Every nook and cranny of the Dassault Falcon 2000 was filled with surgical masks, hygiene kits and 900 pounds of Meals, Ready to Eat. Tracy and Laurie Krohn propped their feet on boxes as the business aircraft touched down at Hobby Airport.
They’d been away on business and trying to get home to Houston since Sunday. But Hurricane Harvey devastated the region.
Having lived in New Orleans during Hurricane Katrina, the pair recalled how welcoming the Bayou City was when they moved here. Thursday’s flight was an opportunity to repay that kindness. So they flew from Boston to Farmingdale, N.Y., to pick up supplies and bring them back to Houston.
“Whatever we can do to help, we will,” said Tracy Krohn, CEO of W&T Offshore.
Their business aircraft was the first of many expected to descend on the city with toiletries, cleanup supplies and food.
“When tragedies like Harvey strike, we find that a lot of these entrepreneurs and companies raise their hand and ask, ‘I have this asset how can I help?'” said Dan Hubbard, spokesman for the National Business Aviation Association.
So in 2009, his association organized these efforts with the Humanitarian Emergency Response Operator, or HERO, database. It has more than 100 aircraft and 200 volunteers ready to help in the aftermath of disasters like Hurricane Harvey.
Their planes are smaller than those operated by the airlines, so they have more flexibility to fly into regional airports and get supplies closer to the affected areas.
Helping coordinate the efforts in the greater Houston area is Janine K. Iannarelli, president and founder of Houston-based Par Avion. She has been working with pilots, the National Business Aviation Association, Harris County Sheriff’s Office Foundation, Patient AirLift Services and a host of local organizations to gather the supplies, get them on a plane and then distribute them to agencies helping with recovery and relief.
Iannarelli said they’re helping any organization in need, but she’s also reaching out to groups located in more rural areas. They may find it difficult to get to larger airports for supplies.
“There will be no shortage of people willing to donate their aircraft or their time,” she said.
The city’s three airports are also supporting “flights that will bring much needed supplies and support for the thousands of people who have been affected by the storm,” Houston Airport System spokesman Bill Begley said.
United Airlines has been flying in supplies, and Southwest Airlines planned to fly in supplies between Thursday and Saturday.
Hobby Airport and Bush Intercontinental Airport both reopened Wednesday afternoon, and they’re slowly phasing in flights. As of 5:30 p.m. Thursday, there were 113 flights scheduled to depart from Bush Intercontinental Airport on Thursday and three Delta Air Lines flights scheduled to depart from Hobby.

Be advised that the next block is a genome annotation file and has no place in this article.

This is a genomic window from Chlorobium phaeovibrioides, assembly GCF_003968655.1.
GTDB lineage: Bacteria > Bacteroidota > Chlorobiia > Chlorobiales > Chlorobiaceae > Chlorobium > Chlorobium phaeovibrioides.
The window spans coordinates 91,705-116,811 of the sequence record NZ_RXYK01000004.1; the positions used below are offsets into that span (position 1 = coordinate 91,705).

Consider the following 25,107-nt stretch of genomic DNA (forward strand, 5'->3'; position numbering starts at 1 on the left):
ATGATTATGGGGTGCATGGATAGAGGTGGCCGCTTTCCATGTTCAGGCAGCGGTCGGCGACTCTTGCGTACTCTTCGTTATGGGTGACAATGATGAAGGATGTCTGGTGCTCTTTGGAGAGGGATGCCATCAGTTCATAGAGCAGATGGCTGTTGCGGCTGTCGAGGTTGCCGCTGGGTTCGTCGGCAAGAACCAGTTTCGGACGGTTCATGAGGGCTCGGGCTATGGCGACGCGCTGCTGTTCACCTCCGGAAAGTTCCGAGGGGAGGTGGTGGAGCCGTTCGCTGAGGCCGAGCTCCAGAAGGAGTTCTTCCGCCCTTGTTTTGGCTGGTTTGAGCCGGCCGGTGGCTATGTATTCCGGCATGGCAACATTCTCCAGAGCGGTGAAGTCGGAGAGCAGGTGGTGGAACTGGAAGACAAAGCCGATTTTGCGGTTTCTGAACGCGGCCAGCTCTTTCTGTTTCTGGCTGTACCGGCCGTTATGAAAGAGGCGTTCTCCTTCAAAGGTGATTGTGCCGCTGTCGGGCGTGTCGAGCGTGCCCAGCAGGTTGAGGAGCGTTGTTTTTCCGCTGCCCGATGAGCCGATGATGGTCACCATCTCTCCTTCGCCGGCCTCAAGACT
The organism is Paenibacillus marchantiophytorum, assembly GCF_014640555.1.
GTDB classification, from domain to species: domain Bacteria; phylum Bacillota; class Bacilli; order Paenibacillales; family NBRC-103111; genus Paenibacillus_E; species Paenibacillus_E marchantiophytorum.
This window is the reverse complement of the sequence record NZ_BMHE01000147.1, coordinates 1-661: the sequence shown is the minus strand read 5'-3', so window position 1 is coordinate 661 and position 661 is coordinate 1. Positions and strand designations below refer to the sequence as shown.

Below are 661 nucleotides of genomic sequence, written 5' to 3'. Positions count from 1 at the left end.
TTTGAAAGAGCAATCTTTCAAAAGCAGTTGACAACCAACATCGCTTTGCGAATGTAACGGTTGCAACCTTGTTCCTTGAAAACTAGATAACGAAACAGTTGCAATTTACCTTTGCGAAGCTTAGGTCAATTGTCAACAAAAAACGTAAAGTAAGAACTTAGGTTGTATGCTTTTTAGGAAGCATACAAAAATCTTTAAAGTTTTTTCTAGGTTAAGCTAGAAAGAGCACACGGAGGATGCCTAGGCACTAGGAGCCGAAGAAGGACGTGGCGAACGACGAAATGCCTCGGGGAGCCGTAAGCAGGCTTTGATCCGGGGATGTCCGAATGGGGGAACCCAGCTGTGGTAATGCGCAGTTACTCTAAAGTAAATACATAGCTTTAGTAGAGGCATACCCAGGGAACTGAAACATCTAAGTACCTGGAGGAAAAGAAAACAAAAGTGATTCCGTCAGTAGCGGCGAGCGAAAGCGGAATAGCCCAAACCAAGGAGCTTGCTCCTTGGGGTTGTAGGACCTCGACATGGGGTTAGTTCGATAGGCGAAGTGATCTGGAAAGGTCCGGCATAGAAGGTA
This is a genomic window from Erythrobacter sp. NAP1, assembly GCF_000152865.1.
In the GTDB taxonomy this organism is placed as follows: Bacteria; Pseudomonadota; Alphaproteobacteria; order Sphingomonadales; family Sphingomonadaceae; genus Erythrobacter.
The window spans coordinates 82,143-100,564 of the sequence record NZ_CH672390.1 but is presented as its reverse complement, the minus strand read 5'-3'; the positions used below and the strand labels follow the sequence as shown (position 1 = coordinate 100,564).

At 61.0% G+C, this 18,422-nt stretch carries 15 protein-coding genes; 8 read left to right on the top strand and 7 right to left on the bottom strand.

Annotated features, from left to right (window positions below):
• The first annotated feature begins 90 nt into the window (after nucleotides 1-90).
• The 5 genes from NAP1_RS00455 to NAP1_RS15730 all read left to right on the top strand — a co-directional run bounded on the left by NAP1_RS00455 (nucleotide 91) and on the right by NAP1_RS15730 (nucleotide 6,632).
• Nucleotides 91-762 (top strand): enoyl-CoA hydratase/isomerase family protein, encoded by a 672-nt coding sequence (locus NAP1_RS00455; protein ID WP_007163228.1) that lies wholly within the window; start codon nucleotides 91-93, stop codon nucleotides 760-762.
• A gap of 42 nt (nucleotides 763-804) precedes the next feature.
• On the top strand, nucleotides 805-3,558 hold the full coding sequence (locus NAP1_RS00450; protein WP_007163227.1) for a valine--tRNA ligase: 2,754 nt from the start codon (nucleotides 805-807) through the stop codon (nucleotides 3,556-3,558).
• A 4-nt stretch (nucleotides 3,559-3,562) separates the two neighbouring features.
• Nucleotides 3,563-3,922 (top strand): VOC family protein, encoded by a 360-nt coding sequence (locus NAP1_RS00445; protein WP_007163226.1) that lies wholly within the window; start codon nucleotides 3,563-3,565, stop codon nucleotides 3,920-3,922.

As of early Thursday afternoon, United Airlines was scheduled to have 27 departures and 44 arrivals on Thursday.
“We’re focusing on domestic flights right now,” said United spokesman Charlie Hobart. “As we continue to build that schedule, we’ll look to add international departures as well.”
Southwest Airlines said it will begin flying from Hobby on Saturday afternoon.
Hobby’s concourses were filled with some lucky travelers and a team of dedicated employees Thursday afternoon.
“You guys OK today?” Sarah Freddie, administration manager at Hobby Airport, asked her fellow employees. “It was a great effort. It really made us a family, didn’t it?”
Freddie had been at the airport since Friday evening. She was tasked with coordinating and keeping track of the passengers and various employees. She did this by working with the Airport Emergency Operations Center to get an accurate head count of everyone in the building. This also provided her up-to-date information to provide passengers on flight statuses and flooded roadways.
When it became evident that some passengers would be stranded at the airport, Robert Riedle of Four Families made sure every traveler and employee was fed. Four Families is the concessionaire that runs the restaurants at Hobby Airport.
The company continued to feed the various airport employees after the customers were flown out of Hobby. Freddie even got into a kitchen Tuesday to help feed the lunch crowd.
Following the storm, Freddie and many other employees continued to ready the airport despite having their own homes damages. Part of Freddie’s ceiling had caved in.
“It keeps your mind off of it, because what could I do?” Freddie asked. She put that energy toward helping others.
Back at the Dassault Falcon 2000 on Thursday, it took just half an hour to unload the supplies and pack them into vehicles of employees with Better Homes and Gardens Real Estate Gary Greene.
His team is providing ground transportation in scenarios where the relief agencies can’t get to the airport to collect supplies. On Thursday, they took the Meals, Ready to Eat to the Houston Food Bank and a church in the Friendswood area. The surgical masks and hygiene kits also went to churches in the Friendswood area.
Tracy Krohn was eager to help again.
“Hopefully we will be able to continue doing this on other flights,” he said.